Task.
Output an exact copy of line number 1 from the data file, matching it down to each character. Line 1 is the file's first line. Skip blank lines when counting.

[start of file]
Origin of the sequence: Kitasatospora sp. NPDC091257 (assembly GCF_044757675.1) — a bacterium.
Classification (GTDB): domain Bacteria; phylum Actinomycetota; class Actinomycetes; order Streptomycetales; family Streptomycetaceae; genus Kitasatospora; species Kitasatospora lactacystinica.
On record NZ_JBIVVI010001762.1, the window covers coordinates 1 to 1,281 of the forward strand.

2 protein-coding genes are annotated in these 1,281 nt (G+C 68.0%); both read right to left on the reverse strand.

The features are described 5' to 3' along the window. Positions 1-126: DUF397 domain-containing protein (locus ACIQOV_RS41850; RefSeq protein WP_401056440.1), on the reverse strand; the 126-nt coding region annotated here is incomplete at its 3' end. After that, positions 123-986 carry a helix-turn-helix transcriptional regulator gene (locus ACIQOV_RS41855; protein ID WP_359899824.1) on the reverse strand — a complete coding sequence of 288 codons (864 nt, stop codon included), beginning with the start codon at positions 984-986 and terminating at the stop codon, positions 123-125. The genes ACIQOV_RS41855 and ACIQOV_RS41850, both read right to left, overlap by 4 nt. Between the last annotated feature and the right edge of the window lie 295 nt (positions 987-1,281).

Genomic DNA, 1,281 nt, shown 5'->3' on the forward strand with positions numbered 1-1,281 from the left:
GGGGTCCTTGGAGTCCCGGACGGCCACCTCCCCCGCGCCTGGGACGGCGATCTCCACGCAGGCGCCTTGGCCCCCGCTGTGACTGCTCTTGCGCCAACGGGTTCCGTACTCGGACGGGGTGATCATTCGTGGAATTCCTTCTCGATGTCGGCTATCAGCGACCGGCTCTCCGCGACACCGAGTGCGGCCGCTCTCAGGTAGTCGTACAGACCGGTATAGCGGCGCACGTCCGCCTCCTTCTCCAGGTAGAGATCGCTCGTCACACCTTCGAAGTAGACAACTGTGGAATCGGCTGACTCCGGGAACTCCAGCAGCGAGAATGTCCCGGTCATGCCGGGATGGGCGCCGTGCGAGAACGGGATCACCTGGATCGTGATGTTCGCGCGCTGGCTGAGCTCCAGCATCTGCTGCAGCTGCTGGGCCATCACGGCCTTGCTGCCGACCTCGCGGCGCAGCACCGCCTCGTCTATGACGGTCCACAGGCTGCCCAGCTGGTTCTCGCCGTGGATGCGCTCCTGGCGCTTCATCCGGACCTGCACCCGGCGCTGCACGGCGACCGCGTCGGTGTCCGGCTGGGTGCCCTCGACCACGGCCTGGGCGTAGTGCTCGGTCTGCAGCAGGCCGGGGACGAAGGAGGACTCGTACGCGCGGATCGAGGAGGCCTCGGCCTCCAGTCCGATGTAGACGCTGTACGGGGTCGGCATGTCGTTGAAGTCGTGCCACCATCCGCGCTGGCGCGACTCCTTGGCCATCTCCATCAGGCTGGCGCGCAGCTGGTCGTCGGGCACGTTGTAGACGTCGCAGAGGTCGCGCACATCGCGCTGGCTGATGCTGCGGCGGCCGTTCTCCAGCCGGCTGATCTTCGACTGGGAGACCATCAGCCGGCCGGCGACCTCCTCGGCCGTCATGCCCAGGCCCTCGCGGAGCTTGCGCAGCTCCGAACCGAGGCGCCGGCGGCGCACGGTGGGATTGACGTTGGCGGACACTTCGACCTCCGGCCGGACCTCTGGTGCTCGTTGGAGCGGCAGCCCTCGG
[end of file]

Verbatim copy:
Origin of the sequence: Kitasatospora sp. NPDC091257 (assembly GCF_044757675.1) — a bacterium.